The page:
Thursday, April 26, 2007

On Writing

In my life, writing has been a funny thing. Since the age of twelve, I've wanted to be two things: a helicopter pilot and a writer. I've succeeded with the former (although that might be disputed in some quarters), but as for the latter . . .

Well, let's just say that I'm hesitant to call myself a writer. No, I think of myself as a guy who writes occasionally. Largely, that's because I'm simply not prolific enough to feel deserving of the tag a writer. I want to be as faithful a contributor to my own blog as Bob or David; the idea that I could be a writer doesn't necessarily rest with getting paid for it. Despite my aspirations, or because of them, I've usually found it frustrating to try to dip into my own creative well unless I was solidly in The Mood. Without The Mood, I'd sometimes engage in a stare-out contest with a sheet of paper, and the paper would almost always win. There were many things I could do without benefit of The Mood, including eating, drinking beer, riding the Harley, and engaging in certain horizontal activities. With writing, though, it was usually The Mood or nothin'.

But when the The Mood was there, it was so fulfilling. Better than eating. Better than drinking beer. Better than riding the Harley. (Better than sex? Hell no. Are you kidding?)

Part of the problem, as a younger man, rested with writing long-hand. My handwriting speed is . . . Well, let's just say that a trained chimpanzee under the influence of narcotics could probably long-hand legible copy faster than ol' Hal. But then, back in the early eighties, I bought a Barron's learn to type book, borrowed my sister's old electric typewriter, and learned to type. I don't burn up the keyboard, but writing on the keyboard is one heck of a lot faster, for me, than writing longhand. So much for that excuse.

Again, I've long been interested in the craft of writing, and even edited our high school literary magazine my senior year, although I was dragged into it kicking and screaming. (There's a future blog post there, involving a guy named Kerry Kelly. I'd pigeonholed him as a dumb jock until I saw his poetry.) Then, I went into a twenty-year plus choke. I started a few journals over the years, but never stayed up with them. (I grieve over that failure now.) When I got married in '94, it opened the spigot of my creative juices a bit, but when my son was born in 2000, I began to feel especially in touch with the creative well inside. I think much of it had to do with getting in touch with feelings, especially sentimentality. Heck, I cried more during the first two years of my son's life than during my entire previous (allegedly) adult life.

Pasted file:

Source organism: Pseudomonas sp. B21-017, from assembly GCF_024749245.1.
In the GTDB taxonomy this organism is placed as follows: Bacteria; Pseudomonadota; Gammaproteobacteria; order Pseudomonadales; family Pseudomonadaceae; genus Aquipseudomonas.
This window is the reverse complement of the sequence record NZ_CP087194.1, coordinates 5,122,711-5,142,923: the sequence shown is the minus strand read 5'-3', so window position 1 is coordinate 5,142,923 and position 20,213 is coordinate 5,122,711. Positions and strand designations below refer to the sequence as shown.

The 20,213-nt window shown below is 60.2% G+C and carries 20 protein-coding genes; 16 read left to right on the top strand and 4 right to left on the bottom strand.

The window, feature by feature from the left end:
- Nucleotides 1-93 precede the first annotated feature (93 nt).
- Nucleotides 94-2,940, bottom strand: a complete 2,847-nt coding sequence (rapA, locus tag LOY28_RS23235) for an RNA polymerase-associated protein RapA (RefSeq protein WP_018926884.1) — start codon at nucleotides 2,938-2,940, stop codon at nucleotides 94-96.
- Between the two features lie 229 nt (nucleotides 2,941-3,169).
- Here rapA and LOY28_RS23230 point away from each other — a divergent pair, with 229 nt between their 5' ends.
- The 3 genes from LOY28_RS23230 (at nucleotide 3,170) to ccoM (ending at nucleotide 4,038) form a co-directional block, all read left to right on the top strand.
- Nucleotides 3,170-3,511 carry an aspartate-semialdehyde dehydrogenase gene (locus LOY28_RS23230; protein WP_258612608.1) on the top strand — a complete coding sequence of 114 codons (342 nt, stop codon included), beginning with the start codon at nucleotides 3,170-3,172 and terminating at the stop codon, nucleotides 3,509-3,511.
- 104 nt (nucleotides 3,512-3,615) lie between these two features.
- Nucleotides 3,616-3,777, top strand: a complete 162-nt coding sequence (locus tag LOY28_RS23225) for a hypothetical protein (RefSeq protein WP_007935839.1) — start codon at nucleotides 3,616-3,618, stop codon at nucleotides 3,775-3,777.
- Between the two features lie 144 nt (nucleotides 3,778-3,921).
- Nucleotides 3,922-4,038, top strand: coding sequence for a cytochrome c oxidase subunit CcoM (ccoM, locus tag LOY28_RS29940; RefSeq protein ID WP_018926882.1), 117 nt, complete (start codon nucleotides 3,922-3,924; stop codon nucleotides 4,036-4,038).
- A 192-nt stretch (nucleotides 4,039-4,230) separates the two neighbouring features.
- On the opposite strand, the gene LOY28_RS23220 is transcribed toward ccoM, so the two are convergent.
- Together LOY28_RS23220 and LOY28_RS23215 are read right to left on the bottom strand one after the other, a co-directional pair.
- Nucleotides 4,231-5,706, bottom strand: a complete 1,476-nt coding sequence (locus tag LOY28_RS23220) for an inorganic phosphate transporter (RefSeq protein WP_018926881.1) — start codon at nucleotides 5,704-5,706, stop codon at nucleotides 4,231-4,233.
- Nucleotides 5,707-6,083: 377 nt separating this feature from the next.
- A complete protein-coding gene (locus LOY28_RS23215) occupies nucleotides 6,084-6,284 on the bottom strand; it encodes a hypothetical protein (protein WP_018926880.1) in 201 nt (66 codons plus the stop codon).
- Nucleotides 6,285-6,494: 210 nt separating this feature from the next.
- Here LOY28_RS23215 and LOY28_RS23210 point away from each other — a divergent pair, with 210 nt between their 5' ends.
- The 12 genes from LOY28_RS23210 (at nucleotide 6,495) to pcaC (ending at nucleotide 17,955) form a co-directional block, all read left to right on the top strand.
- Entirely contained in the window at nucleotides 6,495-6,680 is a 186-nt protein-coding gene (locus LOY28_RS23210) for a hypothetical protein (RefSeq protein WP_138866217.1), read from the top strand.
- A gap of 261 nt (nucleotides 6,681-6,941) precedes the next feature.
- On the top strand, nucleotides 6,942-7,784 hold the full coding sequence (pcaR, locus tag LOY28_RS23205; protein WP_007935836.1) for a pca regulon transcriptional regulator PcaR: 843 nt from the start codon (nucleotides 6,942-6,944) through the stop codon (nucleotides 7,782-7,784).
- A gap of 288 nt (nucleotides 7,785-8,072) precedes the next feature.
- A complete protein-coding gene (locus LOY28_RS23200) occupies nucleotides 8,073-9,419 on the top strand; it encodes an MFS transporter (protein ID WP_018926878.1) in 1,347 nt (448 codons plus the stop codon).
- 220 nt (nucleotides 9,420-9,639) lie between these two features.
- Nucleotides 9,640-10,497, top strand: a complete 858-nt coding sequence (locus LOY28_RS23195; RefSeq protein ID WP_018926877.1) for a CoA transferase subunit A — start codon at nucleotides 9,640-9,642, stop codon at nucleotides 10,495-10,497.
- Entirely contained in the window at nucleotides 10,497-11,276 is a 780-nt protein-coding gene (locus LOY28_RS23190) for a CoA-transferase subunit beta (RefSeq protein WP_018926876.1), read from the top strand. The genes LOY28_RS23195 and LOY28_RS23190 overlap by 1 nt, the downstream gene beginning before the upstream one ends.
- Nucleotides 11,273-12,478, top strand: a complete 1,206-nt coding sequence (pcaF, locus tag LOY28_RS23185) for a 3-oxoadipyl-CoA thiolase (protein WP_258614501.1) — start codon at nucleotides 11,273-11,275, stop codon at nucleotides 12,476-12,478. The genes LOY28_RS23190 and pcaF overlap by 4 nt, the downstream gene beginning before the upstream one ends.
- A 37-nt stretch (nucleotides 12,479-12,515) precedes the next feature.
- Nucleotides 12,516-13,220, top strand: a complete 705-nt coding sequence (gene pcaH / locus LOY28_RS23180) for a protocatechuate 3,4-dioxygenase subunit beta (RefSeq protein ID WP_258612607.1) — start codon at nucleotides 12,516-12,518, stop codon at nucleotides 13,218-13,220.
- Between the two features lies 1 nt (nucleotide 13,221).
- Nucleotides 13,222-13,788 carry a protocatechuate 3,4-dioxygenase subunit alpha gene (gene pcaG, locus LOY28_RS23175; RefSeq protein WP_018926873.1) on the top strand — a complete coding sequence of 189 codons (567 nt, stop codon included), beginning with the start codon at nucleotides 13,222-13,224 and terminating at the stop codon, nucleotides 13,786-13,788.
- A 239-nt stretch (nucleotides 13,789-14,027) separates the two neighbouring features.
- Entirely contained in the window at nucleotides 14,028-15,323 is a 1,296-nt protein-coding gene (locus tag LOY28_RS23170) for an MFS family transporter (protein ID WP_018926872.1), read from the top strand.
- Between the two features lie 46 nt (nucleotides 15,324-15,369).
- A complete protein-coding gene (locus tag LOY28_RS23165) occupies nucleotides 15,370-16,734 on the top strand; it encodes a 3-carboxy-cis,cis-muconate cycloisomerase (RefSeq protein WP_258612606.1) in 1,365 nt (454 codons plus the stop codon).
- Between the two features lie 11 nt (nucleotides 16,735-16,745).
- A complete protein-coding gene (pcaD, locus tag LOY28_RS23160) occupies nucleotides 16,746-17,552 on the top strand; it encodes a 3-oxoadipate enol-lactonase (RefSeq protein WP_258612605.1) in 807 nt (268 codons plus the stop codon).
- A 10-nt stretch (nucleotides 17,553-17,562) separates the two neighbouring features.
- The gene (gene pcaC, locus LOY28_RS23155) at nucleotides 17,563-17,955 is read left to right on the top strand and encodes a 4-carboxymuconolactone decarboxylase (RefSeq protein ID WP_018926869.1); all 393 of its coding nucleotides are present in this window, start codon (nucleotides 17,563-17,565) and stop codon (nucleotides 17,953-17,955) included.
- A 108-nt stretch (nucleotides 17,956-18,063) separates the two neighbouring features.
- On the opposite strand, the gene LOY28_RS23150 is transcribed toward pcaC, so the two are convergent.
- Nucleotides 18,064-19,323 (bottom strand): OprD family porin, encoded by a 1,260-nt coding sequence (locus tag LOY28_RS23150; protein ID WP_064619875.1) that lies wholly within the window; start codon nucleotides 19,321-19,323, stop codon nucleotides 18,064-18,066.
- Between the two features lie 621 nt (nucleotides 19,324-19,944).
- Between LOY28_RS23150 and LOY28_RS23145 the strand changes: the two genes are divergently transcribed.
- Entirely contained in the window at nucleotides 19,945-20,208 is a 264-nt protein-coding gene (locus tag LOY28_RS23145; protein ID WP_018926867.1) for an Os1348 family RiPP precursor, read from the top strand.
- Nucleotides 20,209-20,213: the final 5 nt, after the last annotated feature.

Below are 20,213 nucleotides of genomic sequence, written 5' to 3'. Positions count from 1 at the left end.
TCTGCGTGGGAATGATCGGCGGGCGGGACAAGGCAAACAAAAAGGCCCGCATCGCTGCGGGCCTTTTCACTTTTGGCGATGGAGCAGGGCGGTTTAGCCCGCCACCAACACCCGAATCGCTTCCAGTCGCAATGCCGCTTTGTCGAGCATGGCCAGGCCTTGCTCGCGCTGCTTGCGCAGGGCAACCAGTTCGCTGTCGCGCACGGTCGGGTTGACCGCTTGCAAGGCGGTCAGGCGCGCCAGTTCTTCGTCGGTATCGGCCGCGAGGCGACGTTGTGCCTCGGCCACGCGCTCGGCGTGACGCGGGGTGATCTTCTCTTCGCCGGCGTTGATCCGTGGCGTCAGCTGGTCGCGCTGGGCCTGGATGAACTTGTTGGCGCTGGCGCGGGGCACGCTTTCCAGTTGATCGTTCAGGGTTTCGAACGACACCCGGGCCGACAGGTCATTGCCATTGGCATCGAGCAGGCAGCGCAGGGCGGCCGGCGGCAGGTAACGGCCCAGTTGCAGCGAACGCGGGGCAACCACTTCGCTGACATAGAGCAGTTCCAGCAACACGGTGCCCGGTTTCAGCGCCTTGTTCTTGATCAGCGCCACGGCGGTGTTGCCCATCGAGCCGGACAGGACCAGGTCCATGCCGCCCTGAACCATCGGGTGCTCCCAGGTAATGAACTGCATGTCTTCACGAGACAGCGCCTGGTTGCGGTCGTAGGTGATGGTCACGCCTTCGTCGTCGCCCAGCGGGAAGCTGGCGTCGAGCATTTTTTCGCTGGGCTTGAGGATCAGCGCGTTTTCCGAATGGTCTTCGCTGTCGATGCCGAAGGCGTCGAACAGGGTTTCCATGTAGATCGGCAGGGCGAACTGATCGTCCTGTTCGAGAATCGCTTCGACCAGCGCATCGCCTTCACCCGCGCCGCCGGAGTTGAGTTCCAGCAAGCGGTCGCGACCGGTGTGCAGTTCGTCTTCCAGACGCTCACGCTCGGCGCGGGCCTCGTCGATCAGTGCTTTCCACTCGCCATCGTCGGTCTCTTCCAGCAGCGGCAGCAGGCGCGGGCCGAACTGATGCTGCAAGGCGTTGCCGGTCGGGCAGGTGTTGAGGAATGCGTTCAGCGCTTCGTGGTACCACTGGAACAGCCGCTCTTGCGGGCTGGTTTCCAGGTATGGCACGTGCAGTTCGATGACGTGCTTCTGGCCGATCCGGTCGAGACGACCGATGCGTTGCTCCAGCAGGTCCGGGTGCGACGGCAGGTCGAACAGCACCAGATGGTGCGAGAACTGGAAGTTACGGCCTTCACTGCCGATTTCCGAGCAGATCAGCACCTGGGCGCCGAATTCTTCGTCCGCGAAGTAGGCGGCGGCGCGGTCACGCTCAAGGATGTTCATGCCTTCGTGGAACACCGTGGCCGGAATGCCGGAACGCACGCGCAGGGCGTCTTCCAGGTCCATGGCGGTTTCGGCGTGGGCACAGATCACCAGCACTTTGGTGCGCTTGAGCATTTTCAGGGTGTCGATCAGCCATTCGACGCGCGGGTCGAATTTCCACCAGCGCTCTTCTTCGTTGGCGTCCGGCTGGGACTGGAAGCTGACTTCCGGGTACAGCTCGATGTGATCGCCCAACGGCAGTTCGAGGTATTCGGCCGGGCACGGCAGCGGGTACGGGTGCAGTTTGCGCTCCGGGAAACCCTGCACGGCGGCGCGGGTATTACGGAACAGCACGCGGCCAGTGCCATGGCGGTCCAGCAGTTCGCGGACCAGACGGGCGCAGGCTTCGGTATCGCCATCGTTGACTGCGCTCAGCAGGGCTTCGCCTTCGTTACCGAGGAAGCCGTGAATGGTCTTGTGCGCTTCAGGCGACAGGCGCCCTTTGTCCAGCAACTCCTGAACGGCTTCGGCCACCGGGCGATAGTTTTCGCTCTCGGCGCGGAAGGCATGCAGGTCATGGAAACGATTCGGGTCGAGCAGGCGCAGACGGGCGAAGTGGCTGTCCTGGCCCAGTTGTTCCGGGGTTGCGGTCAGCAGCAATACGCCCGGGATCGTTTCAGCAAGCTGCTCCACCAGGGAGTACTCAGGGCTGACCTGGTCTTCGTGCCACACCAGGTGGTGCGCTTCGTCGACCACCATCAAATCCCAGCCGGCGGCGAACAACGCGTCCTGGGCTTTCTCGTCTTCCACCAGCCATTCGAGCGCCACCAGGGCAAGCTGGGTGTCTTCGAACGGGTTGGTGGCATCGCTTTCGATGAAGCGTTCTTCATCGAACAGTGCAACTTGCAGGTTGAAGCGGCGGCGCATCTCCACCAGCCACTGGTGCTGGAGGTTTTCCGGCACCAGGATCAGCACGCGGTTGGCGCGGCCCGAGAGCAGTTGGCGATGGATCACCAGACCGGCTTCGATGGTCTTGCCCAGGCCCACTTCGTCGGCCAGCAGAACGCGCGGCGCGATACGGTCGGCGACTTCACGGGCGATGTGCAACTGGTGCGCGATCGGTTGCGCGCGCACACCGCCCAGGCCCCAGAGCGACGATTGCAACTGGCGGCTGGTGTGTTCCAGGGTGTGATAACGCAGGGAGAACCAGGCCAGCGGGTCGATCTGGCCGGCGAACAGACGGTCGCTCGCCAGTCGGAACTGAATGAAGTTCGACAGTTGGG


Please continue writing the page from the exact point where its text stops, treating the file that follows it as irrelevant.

I do want to become more consistent with my output, and I have, although it's a two-steps forward, one-step back kinda process. The thing is, when I'm in the right frame of mind, writing can be a joyful escape. When I'm not, the creative muse can feel as wedged as a spiked bracelet up a duck's ass. And that, to me, illustrates the difference between A Writer and One Who Writes Occasionally: A writer writes regularly, not satisfied to wait for the muse to find him or her. That's been my failing, ya see. I tend to wait for the muse to find me, instead of doggedly pursuing the muse.

I'm going to work on that.


Roland said...

Okay. So here's the weird thing. I was coming over to your blog to see if your email address was shown here (got it, though).

I was about to tell you that, growing up, the two things I wanted to be were a writer and a helicopter pilot. Really, though, my focus was going to be on the pilot part, since I had no idea you wanted to write. So, imagine the weirdness of finding this blog entry here.

My biggest reason for my own blog was to practice. Someday, I'll have the story that I really need to write, but if I'm not already in the swing of things, I won't be able to. You have to already be writing to write.

During my marriage, I didn't write. I turned too many sides of myself off for some reason. It was a time thing, since I saw married life as busier than single life. But, that was my own hangup, thinking that, right? I won't be making that mistake again.

I've written more in the past year than I did in all my 15 years of marriage. I won't be giving it up, the next time. It's about priorities and the honesty about what one wants for themselves and their partner. I want someone who's okay with me spending time writing. Heck, I don't even need to be alone when I do it...

Keep up the writing, even it's a blurb a day. Once it's second nature, the words flow easier. Fewer blank sheets.


PS -- I have dozens of journals. They all have one old entry on the first page only or are totally empty and pristine.

I even have a book ON journaling. I WANT to be a journaller. I guess I'm not a journal guy, though. Blogging is as good as I'm going to get.

David said...


Today seems to be a day of odd coincidence.

Bob writes a post, and the perfect song comes on the radio at the right moment.

Roland, and I stop by to check your post for 'other reasons' and find a post we (at least I) really relate to.

Nearly empty journals? Check.

My brother the Architect gave me a nice one, in 2003. Inscribed, "Fill it up!"
Is it full? Nope. At least I haven't stored or lost this one.

The blog is the practice and the tip toe through the mine field.

I can't call myself a writer yet but I am being more open about my writing.

When the gang at the diner heard that I like to write and smear paint on canvas I was immediately approached by a Grandmother.

Her grand daughter is a talented painter. GM wanted to know how to get her motivated.

"You, can't. It's all up to her. She paints what she wants when she is in the mood."

It's all up to us, the individuals to wait for the muse or to hunt her down.

"... wedged as a spiked bracelet up a duck's ass..."?!?! There's an image!

Worry less, write more.